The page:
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The Nostalgic Feeling of Deja Vu

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The Nostalgic Feeling of Deja Vu

Rebecca Tao, Staff Writer

Have you ever walked into a room and thought, “Wait, I’ve been here before,” even though you really haven’t? That feeling is called déjà vu and it’s very common—as much as 70% of the population has experienced this phenomenon, but it’s most prevalent among the 15-25 age group. How did this unique feeling of familiarity get its name, and is it a trick our mind plays on us, or is it a real neurological anomaly?

The first recorded “case” of déjà vu occurred in ancient Greece and was documented by later writers like Ovid and St. Augustine. Charles Darwin was later able to better describe the unique feeling as he nailed the emotion in the phrase: “We have all some experience of a feeling, that comes over us occasionally, of what we are saying and doing having been said and done before. in a remote time — of our having been surrounded, dim ages ago, by the same faces, objects, and circumstances — of our knowing perfectly what will be said next, as if we suddenly remembered it.” The actual term “déjà vu” was coined by F.L Arnaud, a French neurologist, during a meeting of the Societe medico-psychologique (or in other words, the meeting of psychologists, neurologists, and other specialists in the fields). In fact, the phrase déjà vu means “already seen” in French.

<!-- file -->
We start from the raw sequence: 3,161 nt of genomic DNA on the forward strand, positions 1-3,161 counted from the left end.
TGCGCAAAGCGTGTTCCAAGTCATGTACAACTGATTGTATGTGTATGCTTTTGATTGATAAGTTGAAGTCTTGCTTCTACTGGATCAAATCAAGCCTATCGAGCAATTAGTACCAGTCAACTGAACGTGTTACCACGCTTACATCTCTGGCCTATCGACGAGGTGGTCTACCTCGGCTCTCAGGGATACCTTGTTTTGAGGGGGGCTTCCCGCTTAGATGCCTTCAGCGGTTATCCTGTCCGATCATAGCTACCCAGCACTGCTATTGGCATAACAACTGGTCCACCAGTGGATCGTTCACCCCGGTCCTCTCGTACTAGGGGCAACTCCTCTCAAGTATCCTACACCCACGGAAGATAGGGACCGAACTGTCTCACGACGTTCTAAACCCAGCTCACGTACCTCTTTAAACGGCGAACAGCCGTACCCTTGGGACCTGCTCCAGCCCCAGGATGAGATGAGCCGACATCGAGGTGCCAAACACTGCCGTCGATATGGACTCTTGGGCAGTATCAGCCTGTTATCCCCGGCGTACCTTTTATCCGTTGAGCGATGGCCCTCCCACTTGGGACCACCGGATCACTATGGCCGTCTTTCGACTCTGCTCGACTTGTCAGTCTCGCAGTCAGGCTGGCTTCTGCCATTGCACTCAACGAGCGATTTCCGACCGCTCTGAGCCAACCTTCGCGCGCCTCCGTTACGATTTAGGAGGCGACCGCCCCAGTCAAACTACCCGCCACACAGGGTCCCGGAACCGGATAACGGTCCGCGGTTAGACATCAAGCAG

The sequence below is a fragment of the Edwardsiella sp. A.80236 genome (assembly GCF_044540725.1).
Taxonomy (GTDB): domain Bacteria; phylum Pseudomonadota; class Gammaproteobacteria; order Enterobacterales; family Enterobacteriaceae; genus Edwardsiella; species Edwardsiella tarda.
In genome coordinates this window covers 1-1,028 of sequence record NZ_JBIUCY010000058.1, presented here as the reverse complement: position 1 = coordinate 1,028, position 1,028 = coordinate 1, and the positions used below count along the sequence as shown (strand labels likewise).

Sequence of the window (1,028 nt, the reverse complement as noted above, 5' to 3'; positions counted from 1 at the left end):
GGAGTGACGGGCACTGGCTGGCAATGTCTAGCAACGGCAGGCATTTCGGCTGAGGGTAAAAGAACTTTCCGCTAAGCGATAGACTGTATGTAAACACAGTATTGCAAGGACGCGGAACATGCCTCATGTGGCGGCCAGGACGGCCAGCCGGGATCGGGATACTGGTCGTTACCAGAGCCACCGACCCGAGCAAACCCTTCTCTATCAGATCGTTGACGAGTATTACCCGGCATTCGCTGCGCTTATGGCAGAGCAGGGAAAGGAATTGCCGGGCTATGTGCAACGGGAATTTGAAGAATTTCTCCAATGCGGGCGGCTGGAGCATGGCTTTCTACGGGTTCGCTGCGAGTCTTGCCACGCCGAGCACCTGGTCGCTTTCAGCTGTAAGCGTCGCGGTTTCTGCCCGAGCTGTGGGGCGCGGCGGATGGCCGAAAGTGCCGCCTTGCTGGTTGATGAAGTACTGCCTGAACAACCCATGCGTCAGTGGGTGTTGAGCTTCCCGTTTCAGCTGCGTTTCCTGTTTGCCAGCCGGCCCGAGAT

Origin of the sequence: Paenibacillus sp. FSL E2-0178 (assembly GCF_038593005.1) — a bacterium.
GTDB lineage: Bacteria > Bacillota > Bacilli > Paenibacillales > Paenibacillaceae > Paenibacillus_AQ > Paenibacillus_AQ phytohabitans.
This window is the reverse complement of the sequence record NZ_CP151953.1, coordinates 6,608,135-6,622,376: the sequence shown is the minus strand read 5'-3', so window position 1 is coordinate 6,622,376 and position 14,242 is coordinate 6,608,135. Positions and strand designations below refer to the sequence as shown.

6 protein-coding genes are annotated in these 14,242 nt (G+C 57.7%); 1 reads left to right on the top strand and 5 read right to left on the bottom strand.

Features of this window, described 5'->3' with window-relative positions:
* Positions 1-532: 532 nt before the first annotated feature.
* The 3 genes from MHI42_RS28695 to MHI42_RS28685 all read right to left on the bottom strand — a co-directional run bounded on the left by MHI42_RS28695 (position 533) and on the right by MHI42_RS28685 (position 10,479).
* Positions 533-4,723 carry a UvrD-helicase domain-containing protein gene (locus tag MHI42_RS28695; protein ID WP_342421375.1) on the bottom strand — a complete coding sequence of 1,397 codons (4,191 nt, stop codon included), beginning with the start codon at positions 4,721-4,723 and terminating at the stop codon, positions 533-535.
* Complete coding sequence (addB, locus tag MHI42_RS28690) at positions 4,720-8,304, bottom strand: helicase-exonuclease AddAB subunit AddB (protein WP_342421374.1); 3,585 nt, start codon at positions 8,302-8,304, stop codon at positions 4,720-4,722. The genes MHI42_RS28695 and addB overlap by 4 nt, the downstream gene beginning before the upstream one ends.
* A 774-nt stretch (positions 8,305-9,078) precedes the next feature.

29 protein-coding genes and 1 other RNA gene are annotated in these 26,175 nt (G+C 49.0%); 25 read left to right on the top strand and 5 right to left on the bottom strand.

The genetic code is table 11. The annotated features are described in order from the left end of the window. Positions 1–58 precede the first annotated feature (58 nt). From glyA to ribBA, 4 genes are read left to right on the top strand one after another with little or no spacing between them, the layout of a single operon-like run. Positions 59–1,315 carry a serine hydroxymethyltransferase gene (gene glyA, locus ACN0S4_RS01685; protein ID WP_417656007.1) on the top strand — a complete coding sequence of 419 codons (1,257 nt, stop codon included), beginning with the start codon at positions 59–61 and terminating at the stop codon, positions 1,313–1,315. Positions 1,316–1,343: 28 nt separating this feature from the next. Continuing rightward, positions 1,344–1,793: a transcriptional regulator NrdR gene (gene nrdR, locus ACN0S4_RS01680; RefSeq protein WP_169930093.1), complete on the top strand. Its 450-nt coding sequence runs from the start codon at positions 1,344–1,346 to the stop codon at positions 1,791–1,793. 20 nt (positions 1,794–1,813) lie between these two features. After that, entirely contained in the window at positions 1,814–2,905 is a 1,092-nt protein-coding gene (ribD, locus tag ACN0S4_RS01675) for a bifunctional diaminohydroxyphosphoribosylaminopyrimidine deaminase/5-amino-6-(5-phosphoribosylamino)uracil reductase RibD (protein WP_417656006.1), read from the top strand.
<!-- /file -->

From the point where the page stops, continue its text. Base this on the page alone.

Through various studies, it was discovered that one type of déjà vu, pathological déjà vu, occurs in epilepsy patients as some see a “warning” into the future before their episodes occur. By measuring where the reaction happens in the brain, scientists have narrowed down that déjà vu occurs where there is a dysfunctional electrical discharge in the brain. There are some other theories why déjà vu occurs, such as the result of a mismatch between the sensory input and memory-recalling output causing a mental glitch and a blurry recollection of familiarity without the precision of actual memory. Other theories propose the idea that we make connections with non-first-hand experiences when presented with real-life. For example, this is comparable to arriving at a beach that you’ve seen in a movie but have never been to prior to the arrival. Another example are dreams where the subconscious mind can suggest events to the conscious mind which can later manifest into a form of déjà vu. The past experiences, albeit not first-hand, still evoke memories, and the brain can automatically link this to present real-life experiences.

Freshman Josh Netsawang recalled his experiences in Thailand as “he went to Thailand when he was only 1-month-old, but on his return when he was four-years-old, he felt a strange but powerful feeling of familiarity with the country.” Even though Josh had been to Thailand before, memories start forming when children are at the age of three, but it is possible his visit of Thailand as a baby set a precedent to his future. Senior Charlene Huang said “the idea of déjà vu is almost ironic. When you hear déjà vu, it’s not of the English language, but it’s such a universally understood feeling. It’s also unique for everyone because it comes from an individual’s experience.”

Overall, most scientists relate déjà vu with a misfire in the pathways in the brain instead of a prophecy for future events. For most people, it’s completely normal and can be caused by past experiences, but for others, their déjà vu could be triggered and initiated by epilepsy.

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The Nostalgic Feeling of Deja Vu